A sure symptom of a failed content marketing strategy is that which gains no traction, earns no engagement, and ultimately fails to bring in new business. But how do you identify a failing content marketing strategy before it becomes a dead horse?
The most common causes of bad content marketing are: impatience, ignorance, and bad content.
The #1 problem is the impatient product marketer who wants instant results. Worse, the impatient marketing executive doesn’t understand that these processes take time and create longer, more sustainable results than traditional push marketing (sell, sell, sell!), resulting in high pressure on content marketers to deliver immediate results. Content marketing (and its close cousin, social selling) is fundamentally about building relationships, growing knowledge of and interest in your company, and establishing yourself (and your company) as industry experts worth working with.
The ignorant product marketer is problem #2. This well-meaning, traditional marketer just doesn’t really understand what content marketing is, viewing the internet as just another set of channels for promoting their brand. (Hint: if you read your content out loud and it sounds like a commercial for your product, it’s not content marketing.)
The net result is problem #3: bad content. To be successful, content must be relevant, engaging, and valuable. Good content gives your audience value without asking anything in return. It’s an investment in your relationship with your (potential) customers. Ultimately, a buyer is more likely to purchase from the brand they recognize as an industry leader and expert when compared to products with similar benefits. You’ve done even better if your customer comes to you via content that someone in their network recommended (hello, social selling!). This happens when your content either inherently builds value for the audience (e.g. helps build their professional skills and knowledge) or connects with them on a deeper level.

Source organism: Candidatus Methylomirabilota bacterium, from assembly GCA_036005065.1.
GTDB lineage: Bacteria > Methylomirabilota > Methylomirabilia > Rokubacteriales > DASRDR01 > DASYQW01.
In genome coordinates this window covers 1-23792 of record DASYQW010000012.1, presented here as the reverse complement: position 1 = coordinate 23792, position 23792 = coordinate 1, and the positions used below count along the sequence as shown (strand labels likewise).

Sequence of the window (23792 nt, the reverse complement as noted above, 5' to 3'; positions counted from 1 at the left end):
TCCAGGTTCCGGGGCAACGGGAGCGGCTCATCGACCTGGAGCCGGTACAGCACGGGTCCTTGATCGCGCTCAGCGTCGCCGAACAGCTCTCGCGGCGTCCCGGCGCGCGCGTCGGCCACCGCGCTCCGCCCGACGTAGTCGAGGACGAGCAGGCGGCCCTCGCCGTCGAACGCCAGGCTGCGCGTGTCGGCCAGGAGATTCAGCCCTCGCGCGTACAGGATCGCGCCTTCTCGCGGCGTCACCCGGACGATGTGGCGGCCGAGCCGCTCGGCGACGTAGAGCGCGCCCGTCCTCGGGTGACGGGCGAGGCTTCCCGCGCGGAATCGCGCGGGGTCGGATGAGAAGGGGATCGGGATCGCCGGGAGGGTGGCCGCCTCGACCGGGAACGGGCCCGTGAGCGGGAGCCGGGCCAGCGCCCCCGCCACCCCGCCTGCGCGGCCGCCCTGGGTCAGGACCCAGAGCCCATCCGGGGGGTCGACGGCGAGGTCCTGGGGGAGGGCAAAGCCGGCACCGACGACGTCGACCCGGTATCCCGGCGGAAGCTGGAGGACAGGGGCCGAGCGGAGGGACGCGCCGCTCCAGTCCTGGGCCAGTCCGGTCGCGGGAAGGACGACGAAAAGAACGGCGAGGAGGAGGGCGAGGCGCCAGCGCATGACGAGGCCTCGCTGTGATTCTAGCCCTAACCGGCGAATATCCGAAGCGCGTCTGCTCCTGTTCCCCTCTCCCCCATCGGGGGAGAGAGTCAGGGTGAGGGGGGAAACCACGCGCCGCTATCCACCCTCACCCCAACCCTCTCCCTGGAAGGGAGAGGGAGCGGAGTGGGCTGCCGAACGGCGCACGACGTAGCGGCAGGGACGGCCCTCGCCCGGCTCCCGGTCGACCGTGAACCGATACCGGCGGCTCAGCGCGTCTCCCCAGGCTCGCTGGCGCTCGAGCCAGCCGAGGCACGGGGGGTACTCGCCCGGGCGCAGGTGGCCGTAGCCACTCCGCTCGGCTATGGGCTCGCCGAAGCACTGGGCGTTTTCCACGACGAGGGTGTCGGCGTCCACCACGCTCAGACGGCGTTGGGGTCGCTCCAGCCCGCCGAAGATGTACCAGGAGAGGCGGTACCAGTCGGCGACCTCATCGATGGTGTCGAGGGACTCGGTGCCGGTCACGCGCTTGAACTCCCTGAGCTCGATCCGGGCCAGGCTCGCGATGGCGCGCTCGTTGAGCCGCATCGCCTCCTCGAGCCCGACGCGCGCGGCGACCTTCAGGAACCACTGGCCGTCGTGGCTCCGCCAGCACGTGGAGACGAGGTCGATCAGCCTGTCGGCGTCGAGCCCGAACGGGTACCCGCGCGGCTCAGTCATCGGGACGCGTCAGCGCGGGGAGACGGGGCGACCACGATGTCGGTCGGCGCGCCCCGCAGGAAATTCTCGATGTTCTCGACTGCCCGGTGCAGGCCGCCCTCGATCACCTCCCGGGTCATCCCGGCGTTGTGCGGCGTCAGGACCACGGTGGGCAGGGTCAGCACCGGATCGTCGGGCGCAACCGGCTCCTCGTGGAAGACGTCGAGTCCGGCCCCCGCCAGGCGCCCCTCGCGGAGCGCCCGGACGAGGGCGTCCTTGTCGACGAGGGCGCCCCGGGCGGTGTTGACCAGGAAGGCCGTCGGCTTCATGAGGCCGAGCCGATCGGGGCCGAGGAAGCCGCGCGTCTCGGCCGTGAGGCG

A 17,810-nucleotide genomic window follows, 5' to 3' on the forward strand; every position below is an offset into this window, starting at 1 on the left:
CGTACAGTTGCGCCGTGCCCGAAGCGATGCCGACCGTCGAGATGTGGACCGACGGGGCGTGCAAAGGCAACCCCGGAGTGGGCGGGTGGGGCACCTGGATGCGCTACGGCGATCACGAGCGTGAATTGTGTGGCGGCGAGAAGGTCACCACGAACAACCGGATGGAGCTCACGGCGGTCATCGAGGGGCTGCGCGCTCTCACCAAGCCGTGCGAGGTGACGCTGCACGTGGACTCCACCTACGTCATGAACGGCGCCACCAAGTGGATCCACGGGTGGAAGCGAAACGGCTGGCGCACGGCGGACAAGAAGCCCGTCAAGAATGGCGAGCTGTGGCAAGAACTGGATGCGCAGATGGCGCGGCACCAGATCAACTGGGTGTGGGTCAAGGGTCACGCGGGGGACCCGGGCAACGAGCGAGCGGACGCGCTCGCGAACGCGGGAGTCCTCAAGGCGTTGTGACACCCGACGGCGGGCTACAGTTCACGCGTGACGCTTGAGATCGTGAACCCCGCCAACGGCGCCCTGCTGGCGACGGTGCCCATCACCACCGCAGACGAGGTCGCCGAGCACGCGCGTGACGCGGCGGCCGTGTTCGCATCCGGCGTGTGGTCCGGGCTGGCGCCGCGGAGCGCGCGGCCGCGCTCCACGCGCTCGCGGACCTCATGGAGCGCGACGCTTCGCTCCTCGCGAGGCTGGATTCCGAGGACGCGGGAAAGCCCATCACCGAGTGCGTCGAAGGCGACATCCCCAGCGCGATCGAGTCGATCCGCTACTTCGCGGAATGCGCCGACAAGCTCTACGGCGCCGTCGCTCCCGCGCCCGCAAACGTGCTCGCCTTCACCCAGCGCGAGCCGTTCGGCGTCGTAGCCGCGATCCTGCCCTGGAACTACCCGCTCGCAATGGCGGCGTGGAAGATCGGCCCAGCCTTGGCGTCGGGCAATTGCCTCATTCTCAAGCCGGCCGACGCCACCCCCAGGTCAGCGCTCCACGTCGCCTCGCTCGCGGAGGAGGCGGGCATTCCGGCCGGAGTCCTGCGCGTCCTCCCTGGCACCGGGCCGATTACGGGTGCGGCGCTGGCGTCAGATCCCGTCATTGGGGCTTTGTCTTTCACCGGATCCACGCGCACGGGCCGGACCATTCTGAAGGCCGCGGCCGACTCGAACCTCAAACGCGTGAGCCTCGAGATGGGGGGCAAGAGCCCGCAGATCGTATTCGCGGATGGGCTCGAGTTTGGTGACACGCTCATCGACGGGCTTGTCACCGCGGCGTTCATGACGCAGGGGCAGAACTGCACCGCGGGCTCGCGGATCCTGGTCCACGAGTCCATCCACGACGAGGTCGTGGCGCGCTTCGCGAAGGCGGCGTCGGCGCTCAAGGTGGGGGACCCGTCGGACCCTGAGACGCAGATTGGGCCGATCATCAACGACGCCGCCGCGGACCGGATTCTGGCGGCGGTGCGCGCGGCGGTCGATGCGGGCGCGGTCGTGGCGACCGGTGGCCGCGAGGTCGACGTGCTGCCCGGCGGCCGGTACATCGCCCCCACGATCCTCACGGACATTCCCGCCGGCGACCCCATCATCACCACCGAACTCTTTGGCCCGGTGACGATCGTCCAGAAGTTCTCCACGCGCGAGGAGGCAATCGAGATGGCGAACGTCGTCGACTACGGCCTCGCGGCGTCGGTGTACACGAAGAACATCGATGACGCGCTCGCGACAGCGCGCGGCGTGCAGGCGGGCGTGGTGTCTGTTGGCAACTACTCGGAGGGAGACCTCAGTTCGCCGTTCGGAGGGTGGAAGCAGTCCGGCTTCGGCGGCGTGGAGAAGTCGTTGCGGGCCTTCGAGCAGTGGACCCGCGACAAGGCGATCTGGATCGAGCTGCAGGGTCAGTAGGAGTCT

The bottom line is that content marketing is about relationship building. You build relationships with your market by offering authenticity and value. Your audience is more open to learning about you if they don’t feel they are being sold to.
Ever heard of social entrepreneurship? The business model (profitable companies with a social giving component) only works if there is content there to tell the story about your cause. Why does it work? It engages people and makes them feel good about what they’re buying — which is more than just your product. Millenials, in particular, buy into companies, not products.
So, how does a standard product manufacturing company effectively utilize content marketing? Well, there are a few companies that come to mind that are already doing an amazing job. Think about Dawn dish soap and their “Dawn Saves Wildlife” campaign. Or Always’ “Like a Girl” campaign. Or my favorite example, Dove’s “Real Beauty” campaign. Of course, these companies want to sell products, but they understand that consumers these days need more than just a list of product features. They need to connect with the brand. They need a story.
So, tell us your story.